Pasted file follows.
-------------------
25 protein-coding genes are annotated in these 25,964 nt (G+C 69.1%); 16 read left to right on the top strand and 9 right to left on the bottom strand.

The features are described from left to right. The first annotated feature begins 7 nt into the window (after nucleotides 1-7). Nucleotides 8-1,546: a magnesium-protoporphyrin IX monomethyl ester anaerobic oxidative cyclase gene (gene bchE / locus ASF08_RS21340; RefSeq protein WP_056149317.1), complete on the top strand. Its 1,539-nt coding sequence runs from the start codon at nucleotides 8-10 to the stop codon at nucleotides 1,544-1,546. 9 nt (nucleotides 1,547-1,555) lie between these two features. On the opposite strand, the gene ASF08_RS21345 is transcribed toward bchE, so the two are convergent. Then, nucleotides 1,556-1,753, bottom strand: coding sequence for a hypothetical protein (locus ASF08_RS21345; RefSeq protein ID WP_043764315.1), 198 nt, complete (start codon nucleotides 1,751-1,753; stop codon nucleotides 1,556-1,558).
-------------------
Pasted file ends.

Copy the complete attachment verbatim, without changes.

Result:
25 protein-coding genes are annotated in these 25,964 nt (G+C 69.1%); 16 read left to right on the top strand and 9 right to left on the bottom strand.

The features are described from left to right. The first annotated feature begins 7 nt into the window (after nucleotides 1-7). Nucleotides 8-1,546: a magnesium-protoporphyrin IX monomethyl ester anaerobic oxidative cyclase gene (gene bchE / locus ASF08_RS21340; RefSeq protein WP_056149317.1), complete on the top strand. Its 1,539-nt coding sequence runs from the start codon at nucleotides 8-10 to the stop codon at nucleotides 1,544-1,546. 9 nt (nucleotides 1,547-1,555) lie between these two features. On the opposite strand, the gene ASF08_RS21345 is transcribed toward bchE, so the two are convergent. Then, nucleotides 1,556-1,753, bottom strand: coding sequence for a hypothetical protein (locus ASF08_RS21345; RefSeq protein ID WP_043764315.1), 198 nt, complete (start codon nucleotides 1,751-1,753; stop codon nucleotides 1,556-1,558).